Thanks to the presence of Kevin Kouzmanoff, Headley spent the first year and a half of his big-league career in the smash reality show "Lost in Left Field." With a return to his original position last year came the hope that the bat would follow.
After shaking off some early rust, Headley played a terrific third base but didn't provide much offense. The switch-hitter again struggled from the right side of the plate (.217/.287/.302) and again saw Petco Park destroy his game. As I've noted elsewhere, for his career, Headley hits like Alex Cora at home and Johnny Damon on the road.
Headley also wore down toward the end of 2010. To help avoid a repeat fade, he added the 20 pounds that Sandoval lost this winter.
The Padres also signed veteran Jorge Cantu, who is to third base defense what Pavement is to music, to spell Headley every now and then. The hope is that if Headley doesn't have to play 97 percent of his team's innings at third base, as he did in 2010, he won't "hit" .215/.282/.262 over the season's final month, as he did in 2010.
Headley has been better than many people realize, but with the departure of Adrian Gonzalez, the Padres need a few of their less established players to take a step forward this season. If they are to have any shot at duplicating (or even approaching) last year's success, they'll need Headley to show more on offense. Even a slight nudge upward to Corey Koskie levels would be helpful.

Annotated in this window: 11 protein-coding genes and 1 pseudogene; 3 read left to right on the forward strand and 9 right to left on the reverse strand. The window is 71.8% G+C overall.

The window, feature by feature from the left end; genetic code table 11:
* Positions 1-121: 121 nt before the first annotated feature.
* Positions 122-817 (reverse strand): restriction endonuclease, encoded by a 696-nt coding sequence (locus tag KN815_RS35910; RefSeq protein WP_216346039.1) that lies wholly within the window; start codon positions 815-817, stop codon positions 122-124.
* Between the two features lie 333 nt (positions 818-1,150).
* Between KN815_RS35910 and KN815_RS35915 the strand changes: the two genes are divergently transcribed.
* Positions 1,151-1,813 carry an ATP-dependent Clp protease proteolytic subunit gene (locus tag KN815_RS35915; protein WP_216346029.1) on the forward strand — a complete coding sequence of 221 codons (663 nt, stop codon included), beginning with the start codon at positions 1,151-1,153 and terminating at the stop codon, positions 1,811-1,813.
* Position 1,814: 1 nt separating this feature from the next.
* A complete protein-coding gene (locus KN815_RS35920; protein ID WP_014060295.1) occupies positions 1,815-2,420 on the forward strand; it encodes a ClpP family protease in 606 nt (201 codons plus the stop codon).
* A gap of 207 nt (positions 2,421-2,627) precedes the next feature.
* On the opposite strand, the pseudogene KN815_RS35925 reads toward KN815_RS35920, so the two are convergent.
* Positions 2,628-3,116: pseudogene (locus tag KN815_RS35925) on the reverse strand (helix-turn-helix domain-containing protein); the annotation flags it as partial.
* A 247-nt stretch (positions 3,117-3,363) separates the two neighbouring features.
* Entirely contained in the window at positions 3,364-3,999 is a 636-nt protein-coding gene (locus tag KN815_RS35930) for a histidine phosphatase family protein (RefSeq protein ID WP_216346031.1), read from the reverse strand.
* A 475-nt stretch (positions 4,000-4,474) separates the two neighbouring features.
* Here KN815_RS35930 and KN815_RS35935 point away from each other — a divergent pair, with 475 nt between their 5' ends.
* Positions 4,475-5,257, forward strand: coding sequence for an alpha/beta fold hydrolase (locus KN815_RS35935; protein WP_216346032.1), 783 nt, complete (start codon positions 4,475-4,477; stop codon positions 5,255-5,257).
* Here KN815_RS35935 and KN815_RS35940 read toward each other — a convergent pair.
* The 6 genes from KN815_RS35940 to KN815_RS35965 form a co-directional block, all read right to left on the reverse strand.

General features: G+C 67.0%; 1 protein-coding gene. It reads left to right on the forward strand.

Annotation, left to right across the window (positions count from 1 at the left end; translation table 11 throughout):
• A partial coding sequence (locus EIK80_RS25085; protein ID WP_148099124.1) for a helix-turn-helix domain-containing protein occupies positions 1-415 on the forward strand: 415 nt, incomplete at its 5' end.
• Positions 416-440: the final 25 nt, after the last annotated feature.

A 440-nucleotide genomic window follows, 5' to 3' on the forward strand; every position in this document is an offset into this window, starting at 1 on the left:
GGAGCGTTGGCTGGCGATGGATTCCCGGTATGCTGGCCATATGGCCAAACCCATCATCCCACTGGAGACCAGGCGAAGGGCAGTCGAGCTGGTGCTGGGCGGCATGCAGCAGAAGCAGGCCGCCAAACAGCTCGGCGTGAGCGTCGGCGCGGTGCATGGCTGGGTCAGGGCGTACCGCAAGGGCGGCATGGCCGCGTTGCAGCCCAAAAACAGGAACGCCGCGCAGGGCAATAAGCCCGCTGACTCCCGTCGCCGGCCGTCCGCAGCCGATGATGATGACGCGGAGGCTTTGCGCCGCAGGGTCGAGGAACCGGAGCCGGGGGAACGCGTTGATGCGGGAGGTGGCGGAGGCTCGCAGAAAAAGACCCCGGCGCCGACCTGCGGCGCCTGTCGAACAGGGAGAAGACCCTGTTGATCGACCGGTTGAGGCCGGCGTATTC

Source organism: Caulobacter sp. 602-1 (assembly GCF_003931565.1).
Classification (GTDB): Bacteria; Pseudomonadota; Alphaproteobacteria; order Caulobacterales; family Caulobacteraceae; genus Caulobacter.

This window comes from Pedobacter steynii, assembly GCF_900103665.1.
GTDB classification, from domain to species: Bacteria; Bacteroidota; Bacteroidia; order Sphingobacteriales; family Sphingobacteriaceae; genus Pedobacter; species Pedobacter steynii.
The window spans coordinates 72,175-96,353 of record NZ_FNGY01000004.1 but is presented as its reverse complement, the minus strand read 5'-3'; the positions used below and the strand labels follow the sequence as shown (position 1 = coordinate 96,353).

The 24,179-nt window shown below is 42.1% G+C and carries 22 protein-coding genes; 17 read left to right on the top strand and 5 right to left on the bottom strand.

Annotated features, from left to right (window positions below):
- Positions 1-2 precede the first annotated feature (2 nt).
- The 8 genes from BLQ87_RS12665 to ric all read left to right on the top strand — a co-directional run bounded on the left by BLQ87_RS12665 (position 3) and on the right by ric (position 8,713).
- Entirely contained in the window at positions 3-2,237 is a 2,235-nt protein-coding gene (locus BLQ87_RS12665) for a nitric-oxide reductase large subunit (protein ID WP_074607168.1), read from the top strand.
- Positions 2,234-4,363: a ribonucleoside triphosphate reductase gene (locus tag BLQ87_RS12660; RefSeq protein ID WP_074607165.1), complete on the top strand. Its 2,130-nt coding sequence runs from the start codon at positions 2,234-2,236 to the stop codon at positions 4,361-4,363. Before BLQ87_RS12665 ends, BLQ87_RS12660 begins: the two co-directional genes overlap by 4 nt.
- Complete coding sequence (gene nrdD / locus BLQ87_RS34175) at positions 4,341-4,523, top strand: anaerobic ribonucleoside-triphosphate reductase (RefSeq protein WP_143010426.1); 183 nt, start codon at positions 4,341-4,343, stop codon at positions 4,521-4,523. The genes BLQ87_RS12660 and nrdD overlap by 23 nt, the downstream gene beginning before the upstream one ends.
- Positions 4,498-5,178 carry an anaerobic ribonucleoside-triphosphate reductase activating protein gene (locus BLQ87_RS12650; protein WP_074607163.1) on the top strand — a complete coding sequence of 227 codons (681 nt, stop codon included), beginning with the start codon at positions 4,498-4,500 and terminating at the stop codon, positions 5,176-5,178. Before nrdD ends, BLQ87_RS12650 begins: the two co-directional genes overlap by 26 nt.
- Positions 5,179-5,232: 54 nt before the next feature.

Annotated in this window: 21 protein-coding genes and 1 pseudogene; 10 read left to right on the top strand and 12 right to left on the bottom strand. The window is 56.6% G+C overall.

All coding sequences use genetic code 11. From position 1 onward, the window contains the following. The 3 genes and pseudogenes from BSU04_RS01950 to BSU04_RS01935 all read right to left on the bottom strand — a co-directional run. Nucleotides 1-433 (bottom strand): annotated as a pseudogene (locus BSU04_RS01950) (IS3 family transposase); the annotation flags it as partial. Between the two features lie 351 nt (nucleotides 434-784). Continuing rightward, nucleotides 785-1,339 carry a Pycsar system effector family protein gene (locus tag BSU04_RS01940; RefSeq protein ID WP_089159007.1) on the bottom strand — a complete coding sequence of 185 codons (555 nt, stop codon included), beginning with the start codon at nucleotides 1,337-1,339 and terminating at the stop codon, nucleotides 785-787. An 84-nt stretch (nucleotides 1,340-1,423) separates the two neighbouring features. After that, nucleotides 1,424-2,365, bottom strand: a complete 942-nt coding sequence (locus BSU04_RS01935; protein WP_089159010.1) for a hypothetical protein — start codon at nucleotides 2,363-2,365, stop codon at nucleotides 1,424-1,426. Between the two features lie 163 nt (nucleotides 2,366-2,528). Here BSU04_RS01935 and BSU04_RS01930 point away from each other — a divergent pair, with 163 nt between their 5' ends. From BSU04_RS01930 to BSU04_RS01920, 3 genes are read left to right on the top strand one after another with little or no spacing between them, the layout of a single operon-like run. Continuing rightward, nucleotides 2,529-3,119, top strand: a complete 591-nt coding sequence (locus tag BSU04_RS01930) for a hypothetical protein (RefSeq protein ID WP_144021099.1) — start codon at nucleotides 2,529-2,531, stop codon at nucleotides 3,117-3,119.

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The Rockies have their own issues. Ian Stewart has shown flashes of greatness but lacks consistency. He struggles to make contact and hasn't hit left-handers. Colorado has brought in Jose Lopez from Seattle and Ty Wigginton from Baltimore to help shore up the infield. While most hitters not named Kirt Manwaring benefit from a move to Coors Field, these latest imports are less than inspiring.
Lopez is 27 years old and should be in his prime, but in a few short years, he's gone from an All-Star second baseman to a weak-hitting third baseman. He's more Granny Lopez than Granny Hamner at this stage in his career.